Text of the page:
SSUSD raising the bar to improve attendance

SSUSD raising the bar to improve attendance

Sierra Sands schools raising the bar to improve attendance



(Ridgecrest, CA) Sierra Sands Unified School District has a new goal to help boost student achievement, and Superintendent Ernie Bell said he’s hopeful parents will rally around raising attendance rates if the district can communicate its importance.

To ensure students are staying on track, district leaders said they would like for each student to have at least a 95 percent attendance rate. That’s nine absences a year, or one per month.

“We have a very tight-knit community, and our community members–from the parents to city leaders–are extremely involved in education,” Bell said. “I think where we’re lacking is in communicating exactly what our attendance problems are, and how they are having an impact on students’ lives.”

Last year the district’s chronic absenteeism rates reached 11.7 percent–slightly more than the state average of 11.1 percent. California defines chronic absenteeism as missing 10 percent or more of the typical 180-day school year, or the equivalent of at least one month of school, due to excused and unexcused absences, as well as out-of-school suspensions.

Research has long shown that students who are chronically absent are less likely to reach proficiency in reading by third grade–a common benchmark for when students stop learning to read and begin reading to learn.  As early as sixth grade, chronic absenteeism has been identified as an indicator that a student will later drop out of high school. Even among those who do graduate, those students who were chronically absent are far less likely to graduate college.

In some cases, especially among younger children, educators have reported that parents don’t understand that serious learning is taking place. Even in kindergarten, school leaders said that students are actually learning information they need to have to be successful in first grade.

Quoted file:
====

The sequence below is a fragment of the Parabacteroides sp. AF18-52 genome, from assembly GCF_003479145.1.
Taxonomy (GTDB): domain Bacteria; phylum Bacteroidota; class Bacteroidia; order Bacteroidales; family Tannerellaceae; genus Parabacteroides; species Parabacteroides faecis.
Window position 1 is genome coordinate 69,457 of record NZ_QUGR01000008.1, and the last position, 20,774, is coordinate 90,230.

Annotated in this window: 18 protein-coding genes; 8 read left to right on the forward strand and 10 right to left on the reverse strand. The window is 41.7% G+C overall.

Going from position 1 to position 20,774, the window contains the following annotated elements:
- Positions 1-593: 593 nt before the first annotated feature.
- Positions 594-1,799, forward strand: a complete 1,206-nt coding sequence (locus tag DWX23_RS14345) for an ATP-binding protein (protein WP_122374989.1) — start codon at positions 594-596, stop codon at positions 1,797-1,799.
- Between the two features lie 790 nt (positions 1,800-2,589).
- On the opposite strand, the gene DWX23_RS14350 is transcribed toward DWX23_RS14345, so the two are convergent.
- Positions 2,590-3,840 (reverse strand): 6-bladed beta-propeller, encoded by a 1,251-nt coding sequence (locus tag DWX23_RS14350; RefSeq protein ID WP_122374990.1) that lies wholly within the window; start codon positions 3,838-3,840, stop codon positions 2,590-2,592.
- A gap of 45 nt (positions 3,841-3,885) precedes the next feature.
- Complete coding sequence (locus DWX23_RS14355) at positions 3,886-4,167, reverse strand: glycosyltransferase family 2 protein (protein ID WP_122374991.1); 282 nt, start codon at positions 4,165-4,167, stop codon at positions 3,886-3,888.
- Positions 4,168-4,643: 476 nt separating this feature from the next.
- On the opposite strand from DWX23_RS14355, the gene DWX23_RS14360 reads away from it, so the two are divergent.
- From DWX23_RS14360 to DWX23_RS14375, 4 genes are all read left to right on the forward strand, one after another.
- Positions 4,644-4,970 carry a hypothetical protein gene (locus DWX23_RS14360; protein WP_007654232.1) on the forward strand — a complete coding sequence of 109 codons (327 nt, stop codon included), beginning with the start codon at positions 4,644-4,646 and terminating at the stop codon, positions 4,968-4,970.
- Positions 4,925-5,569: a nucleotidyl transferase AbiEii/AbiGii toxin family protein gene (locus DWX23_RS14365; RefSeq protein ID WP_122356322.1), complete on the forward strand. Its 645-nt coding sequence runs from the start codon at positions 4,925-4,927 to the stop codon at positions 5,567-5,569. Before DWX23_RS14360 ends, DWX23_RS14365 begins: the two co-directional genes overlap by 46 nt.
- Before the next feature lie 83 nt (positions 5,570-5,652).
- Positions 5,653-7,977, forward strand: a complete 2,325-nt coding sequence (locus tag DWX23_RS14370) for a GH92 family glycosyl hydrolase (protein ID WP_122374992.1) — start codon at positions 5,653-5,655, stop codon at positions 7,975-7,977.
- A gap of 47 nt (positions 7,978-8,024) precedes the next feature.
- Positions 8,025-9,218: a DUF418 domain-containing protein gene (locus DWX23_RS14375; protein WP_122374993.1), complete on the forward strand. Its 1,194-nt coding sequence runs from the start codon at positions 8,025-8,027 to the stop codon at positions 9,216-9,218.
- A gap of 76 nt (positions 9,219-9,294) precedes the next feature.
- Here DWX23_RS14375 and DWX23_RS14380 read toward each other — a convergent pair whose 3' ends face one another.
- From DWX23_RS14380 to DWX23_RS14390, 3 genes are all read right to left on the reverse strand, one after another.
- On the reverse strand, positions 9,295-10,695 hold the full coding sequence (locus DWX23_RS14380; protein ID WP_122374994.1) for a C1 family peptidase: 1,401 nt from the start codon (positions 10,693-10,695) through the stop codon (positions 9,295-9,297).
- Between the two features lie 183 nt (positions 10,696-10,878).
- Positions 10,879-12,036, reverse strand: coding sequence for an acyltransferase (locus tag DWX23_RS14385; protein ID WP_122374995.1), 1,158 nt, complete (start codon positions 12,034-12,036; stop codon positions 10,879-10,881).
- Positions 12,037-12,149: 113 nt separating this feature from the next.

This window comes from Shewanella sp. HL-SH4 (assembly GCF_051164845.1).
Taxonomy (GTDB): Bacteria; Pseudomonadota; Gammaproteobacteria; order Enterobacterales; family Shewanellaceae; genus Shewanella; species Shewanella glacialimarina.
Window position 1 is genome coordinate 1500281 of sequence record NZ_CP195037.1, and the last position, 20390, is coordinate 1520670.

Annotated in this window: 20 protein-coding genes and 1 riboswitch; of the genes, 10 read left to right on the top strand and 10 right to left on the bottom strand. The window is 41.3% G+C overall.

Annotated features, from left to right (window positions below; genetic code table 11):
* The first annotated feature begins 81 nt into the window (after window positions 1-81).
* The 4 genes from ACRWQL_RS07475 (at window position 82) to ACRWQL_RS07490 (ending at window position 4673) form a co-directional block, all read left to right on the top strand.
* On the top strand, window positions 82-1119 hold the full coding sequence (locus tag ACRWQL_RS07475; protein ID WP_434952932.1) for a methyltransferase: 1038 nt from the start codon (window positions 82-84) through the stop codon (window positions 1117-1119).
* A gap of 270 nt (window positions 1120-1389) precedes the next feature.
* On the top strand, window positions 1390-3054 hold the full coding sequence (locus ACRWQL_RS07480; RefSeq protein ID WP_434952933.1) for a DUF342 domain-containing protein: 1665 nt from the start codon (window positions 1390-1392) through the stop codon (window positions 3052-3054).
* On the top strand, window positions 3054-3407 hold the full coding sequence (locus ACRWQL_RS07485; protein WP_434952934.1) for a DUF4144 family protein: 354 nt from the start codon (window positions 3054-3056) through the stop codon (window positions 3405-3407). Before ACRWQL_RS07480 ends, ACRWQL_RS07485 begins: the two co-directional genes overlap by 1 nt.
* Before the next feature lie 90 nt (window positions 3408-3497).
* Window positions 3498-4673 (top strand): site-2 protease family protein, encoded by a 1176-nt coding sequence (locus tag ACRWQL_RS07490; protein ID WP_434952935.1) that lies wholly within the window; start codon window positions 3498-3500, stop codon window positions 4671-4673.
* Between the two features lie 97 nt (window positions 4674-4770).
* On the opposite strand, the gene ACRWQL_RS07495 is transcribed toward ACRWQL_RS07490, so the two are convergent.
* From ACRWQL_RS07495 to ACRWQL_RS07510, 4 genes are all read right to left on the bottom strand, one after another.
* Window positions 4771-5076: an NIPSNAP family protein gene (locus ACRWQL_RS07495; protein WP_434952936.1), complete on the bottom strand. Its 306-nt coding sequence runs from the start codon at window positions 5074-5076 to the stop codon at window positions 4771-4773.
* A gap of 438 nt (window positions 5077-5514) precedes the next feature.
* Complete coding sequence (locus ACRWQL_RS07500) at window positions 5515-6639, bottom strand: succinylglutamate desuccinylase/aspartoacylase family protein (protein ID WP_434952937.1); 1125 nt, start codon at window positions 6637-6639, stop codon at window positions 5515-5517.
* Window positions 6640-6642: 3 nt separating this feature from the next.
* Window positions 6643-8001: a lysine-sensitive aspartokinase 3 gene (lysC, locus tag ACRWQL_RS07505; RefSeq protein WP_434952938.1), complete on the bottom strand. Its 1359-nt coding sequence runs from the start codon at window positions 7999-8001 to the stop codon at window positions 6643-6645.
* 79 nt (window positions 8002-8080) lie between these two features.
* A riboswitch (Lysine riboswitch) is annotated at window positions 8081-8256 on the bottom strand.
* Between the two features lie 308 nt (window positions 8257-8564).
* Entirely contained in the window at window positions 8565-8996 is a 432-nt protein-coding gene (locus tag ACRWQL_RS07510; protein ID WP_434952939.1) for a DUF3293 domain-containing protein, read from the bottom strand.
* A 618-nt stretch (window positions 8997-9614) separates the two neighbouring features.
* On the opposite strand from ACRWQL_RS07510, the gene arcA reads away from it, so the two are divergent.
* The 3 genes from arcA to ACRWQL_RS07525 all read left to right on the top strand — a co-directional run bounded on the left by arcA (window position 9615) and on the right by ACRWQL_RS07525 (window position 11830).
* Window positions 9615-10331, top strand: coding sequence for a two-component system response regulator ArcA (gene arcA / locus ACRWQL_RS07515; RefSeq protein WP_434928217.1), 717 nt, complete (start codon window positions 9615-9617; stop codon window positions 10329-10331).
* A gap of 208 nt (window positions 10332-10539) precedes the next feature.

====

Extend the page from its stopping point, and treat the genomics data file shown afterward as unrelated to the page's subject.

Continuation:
School officials in Sierra Sands note that isolation in the valley is a contributing factor to student absences. If a student or their parent has to go out of town to see a doctor, for instance, they’re likely to miss at least one school day. Such an absence is considered ‘excused,’ if the appointment is for the student but the district said that as even excused absences accumulate, students are missing out on vital instruction time.  If the trip is for the parent or another family member, it is not excused.

“We’ve got to get the word out to these kids that they can’t miss that much school,” said JoAnne McClelland, the district’s attendance supervisor. “But we also need to re-educate parents that it doesn’t matter if absences are excused or unexcused, they are still missing instruction. Students need to be in school every day to be successful. No amount of bookwork or worksheets can replace in-class instruction or engagement with a teacher”.

To help communicate the importance of daily attendance, the district recently implemented Attention2Attendance (A2A), an early warning and intervention system that tracks student attendance and sends letters home to families when their child is trending toward being chronically absent.

Some families may have already received a letter last week. To those families, and any parent wanting to know more about issues surrounding attendance, the district is eager to help.

“We need to have a system in place–which is why we’re now using A2A–that will provide us with a way to not just notify parents about missed days but to get them involved in dealing what we’re doing,” Bell said. “They need to know the importance of being in school.”

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